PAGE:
Trade Union Bosses & the Decline of Industry
In September 1982, the sociologist Tony Lane in a controversial and important article in Marxism Today entitled 'The Unions: caught on the Ebb Tide' wrote criticizing the 'sectional interests' of the trade unions and their 'a lack of will to fight' causing a 'crisis of legitimacy', further explaining that this had caused a schism between the trade union leaders (including shop stewards) and the rank-and-file members feeling that there was little democracy in the movement. In his critique Tony Lane wrote censuring the trade union bureaucracy for failing to deal with the significant changes to the manufacturing industry in the UK and decline in large-scale urban factories where traditionally the organised trade union membership was based, and he predicted, almost two years before the Miner's strike, that unless there was clear leadership on how to tackle these problems with more interactive democracy at the workplace, the rank-and-file membership would face 'uncertainty as to whether the unions are worth fighting for'.
For Tony Lane in his Ebb Tide essay, it was not so much the Thatcher's anti-trade union legislation or the 'resurgent laissez-faire Toryism', but the longer-term economic shifts that were having an impact in undermining the influence of the labour movement. In the mid-1970s, Tony Lane, then at the University of Liverpool, had been invited by Derek Pattison, now the current President of Tameside TUC, to address a body of northern anarchists and in the North West Worker's Alliance (NWWA) and some members of the Syndicalist Worker's Federation (SWF)**, about the theme of his book 'The Union Makes Us Strong' at a pub on Union Street in Oldham, and Bob Holton had just written his book 'British Syndicalism 1900 to 1914: Myths & Realities' in 1976.
But Tony Lane by 1982 had identified the dilemma in the British labour movement in so far as it lacked a strategy which proved fatal during the Miner's strike of 1984-85. It lack a strategy because on the shopfloor the workers during the periodic boom years from the late 1960s until the early 1970s had been able to depend on day-to-day tactics in dealing with their managements: if the worker's loss a fight with their boss one day they could always look forward to fighting another day under more favourable circumstances. This bumping along approach led to laziness with regard to a strategy for solidarity with other workers. In the 1980s when the rainy days came and didn't go away they were ill-fitted to take the employers and the state as Tony lane had predicted.
Curiously in the mid-1970s the northern anarchists in the North West Worker's Alliance around Manchester, were anxious to break with what some saw as the 'sectarian syndicalist' approach of the English anarchists who had failed to impact upon the British labour movement during the period of change from the Roberts Arundel dispute in Stockport in 1967 onwards, the anarchists who had been active on the ban the bomb demos failed to bring anything to the picket lines as was shown by their lack of involvement of either the anarchists or syndicalists in the Pilkington's glass-worker's strike of 1970.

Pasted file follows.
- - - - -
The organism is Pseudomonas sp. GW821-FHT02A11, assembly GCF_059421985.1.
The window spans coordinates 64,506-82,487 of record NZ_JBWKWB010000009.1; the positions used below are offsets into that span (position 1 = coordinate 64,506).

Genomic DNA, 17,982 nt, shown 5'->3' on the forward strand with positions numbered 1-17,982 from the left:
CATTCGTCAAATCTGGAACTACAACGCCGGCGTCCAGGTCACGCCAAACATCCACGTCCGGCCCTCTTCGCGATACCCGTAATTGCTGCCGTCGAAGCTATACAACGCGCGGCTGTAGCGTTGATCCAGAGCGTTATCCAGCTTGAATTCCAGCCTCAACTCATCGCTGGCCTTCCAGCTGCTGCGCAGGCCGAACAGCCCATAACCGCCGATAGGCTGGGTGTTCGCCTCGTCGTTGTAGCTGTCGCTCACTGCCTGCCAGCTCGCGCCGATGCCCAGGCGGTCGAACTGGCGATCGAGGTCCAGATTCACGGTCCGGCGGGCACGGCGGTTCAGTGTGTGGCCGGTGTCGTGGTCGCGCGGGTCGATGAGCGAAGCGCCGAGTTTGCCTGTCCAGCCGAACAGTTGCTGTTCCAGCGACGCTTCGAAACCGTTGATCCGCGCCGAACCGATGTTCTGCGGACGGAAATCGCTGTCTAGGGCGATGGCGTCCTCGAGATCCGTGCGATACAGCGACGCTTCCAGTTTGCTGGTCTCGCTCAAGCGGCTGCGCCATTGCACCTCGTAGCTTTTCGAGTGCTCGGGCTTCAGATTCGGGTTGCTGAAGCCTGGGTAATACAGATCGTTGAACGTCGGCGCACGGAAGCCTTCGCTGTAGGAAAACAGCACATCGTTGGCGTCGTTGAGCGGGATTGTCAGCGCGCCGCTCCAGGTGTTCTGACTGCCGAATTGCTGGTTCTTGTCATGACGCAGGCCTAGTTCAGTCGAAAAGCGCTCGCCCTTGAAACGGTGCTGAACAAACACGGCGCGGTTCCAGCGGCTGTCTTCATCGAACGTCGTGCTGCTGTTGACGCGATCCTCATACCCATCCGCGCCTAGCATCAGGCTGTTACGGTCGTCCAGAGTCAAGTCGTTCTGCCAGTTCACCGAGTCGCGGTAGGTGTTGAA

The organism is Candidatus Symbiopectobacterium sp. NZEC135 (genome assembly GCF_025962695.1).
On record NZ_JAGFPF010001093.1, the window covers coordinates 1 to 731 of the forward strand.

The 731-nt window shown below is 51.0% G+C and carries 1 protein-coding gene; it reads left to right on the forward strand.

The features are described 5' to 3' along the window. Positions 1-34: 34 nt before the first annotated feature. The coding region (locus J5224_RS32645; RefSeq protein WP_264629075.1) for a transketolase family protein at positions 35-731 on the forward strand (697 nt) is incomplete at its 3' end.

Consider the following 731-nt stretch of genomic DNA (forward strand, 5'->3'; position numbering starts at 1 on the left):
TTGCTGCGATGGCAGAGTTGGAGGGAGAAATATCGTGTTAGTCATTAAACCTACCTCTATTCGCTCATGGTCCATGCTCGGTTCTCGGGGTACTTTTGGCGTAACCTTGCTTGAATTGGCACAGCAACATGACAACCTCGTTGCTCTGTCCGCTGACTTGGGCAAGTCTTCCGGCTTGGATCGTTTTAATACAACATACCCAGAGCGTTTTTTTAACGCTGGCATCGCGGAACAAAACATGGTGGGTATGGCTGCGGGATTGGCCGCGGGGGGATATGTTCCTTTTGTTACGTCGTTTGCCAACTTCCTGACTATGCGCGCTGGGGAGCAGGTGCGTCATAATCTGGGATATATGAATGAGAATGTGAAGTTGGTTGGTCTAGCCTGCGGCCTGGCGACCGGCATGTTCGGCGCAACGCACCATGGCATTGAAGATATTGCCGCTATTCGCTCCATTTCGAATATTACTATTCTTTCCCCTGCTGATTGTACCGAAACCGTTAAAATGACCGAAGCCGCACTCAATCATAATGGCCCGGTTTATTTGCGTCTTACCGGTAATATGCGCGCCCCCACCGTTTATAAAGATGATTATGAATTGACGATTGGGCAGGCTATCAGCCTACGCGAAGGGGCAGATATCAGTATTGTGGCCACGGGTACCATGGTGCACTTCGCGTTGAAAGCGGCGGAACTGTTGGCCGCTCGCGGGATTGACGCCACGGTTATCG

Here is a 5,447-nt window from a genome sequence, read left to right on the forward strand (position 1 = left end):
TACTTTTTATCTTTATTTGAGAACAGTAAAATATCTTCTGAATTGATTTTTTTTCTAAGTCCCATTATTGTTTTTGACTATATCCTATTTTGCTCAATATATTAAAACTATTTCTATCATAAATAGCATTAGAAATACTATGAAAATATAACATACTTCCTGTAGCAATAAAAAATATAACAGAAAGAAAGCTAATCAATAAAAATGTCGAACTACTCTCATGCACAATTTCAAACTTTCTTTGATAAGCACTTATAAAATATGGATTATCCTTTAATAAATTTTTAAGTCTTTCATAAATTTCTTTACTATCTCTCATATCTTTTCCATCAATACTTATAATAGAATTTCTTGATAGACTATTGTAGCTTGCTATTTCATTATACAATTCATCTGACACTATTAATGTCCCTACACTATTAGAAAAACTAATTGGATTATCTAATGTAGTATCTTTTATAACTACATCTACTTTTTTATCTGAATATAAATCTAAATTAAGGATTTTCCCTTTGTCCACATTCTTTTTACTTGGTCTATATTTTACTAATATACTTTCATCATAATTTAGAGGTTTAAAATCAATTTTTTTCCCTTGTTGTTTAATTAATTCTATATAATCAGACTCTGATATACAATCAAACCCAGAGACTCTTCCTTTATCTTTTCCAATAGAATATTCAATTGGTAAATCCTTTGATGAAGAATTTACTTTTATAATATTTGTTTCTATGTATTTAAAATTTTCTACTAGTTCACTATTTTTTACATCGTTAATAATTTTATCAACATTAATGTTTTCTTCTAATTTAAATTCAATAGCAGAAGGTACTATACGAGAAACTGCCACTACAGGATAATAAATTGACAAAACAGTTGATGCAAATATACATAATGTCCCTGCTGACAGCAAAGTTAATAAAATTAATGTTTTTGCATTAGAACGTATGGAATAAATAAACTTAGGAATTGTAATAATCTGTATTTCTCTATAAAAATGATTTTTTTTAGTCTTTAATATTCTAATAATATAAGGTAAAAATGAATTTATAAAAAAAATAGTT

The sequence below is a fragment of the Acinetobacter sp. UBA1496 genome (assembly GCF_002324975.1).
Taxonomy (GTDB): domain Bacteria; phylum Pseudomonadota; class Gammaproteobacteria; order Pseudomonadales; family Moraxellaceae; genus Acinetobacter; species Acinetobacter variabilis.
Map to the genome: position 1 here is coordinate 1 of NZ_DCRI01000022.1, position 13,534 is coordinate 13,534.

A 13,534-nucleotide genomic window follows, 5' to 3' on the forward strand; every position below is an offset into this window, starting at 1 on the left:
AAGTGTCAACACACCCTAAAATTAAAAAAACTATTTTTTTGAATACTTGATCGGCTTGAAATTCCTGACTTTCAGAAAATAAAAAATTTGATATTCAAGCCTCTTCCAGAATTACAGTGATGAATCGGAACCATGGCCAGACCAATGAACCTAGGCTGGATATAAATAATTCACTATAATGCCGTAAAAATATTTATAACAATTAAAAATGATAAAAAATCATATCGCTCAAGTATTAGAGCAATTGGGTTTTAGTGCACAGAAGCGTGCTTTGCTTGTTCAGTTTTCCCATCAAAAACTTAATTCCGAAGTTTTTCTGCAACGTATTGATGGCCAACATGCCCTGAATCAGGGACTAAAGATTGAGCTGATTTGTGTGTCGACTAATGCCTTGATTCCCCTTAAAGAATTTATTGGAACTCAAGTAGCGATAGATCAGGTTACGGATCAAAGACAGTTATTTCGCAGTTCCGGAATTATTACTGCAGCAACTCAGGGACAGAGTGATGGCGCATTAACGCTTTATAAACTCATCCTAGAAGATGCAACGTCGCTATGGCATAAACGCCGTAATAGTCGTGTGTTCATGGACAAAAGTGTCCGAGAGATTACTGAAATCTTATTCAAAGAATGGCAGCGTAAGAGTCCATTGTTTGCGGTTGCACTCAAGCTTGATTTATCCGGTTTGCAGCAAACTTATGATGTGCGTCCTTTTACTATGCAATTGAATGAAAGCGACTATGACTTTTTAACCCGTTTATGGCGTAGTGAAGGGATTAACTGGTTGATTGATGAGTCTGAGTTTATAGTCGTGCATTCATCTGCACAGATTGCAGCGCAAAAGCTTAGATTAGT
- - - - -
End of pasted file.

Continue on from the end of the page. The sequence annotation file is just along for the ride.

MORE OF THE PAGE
In 1976, Bob Holton had written his book on 'British Syndicalism – 1900 to 1914: Myths & Realities' at a time when shop-floor syndicalism showed some promise . But Tony Lane by 1982 had identified the real dilemma in the British labour movement in so far as it lacked a strategy which proved fatal during the Miner's strike of 1984-85. It lack a strategy because on the shopfloor the workers during the periodic boom years from the late 1960s until the early 1970s had been able to depend tactics in dealing with their managements: if the workers loss a fight with their boss one day they could always look forward to fighting another day under more favourable circumstances. This bumping along approach led to laziness with regard to a strategy for solidarity with other workers. In the 1980s when the rainy days came and didn't go away they were ill-fitted to take the employers and the state as Tony lane had predicted.
Curiously in the mid-1970s the northern anarchists in the North West Worker's Alliance around Manchester, were anxious to break with what some saw as the 'sectarian' approach of the English anarchists who had failed to impact upon the British labour movement during the period of change. Despite valiant attempts this group failed to mobilise the dormant core of anarchists in the Syndicalist Worker's Federation (SWF) in Manchester who failed to interact with the struggles of working people in the region. As Tony Lane has shown in 1982, the British labour movement continues to lack a strategy but tiny groups like the SWF, the Solidarity Federation and the anarchists often show no signs of having any grasp of tactics either.
* The Syndicalist Worker's Federation was founded in 1954, when it emerged as an anarcho-syndicalist organization from the then Anarchist Federation of Great Britain. In 1994, it adopted its current name the Solidarity Federation, having previously been the Direct Action Movement since 1979.
** The rather London-centric Albert Meltzer, in his autobiography 'I Couldn't Paint Golden Angels' wrote: 'The SWF, anarcho-syndicalist but choked by weeds of the neo-leftism surrounding it, disappeared as an organised body soon after Tom Brown's death (Brown was seen as the main London theorist of the SWF), apart from the Manchester stalwarts.'
This shows Mr. Meltzer's parochial attitude in so far as the genuine anarcho-syndicalist activists in the North at the time were outside of Manchester in traditional industrial and mill towns like Oldham, Ashton-under-Lyne, Middleton, Rochdale, Bury, Burnley.and Bolton. In 1971, there had been the Arrow Mill strike at Courtaulds in Castleton, Rochdale, involving mostly Asian workers. During that dispute which included a sit-in strike, an anarcho-syndicalist 'work's counsellor' had been arrested. After this dispute and the trial that followed, the local publication Rochdale's Alternative Paper (RAP) was founded, and textile trade unionists and syndicalists in the National Union of Textile & Allied Worker's Union (NUTAWU) in the towns to the north of Manchester began a campaign for shop-stewards in textiles. This campaign was resisted by union bosses like Joe King at the NUTAWU headquarters in Accrington, and Albert Hilton, Arnold Belfield at the local office in Rochdalre and the local official in Oldham.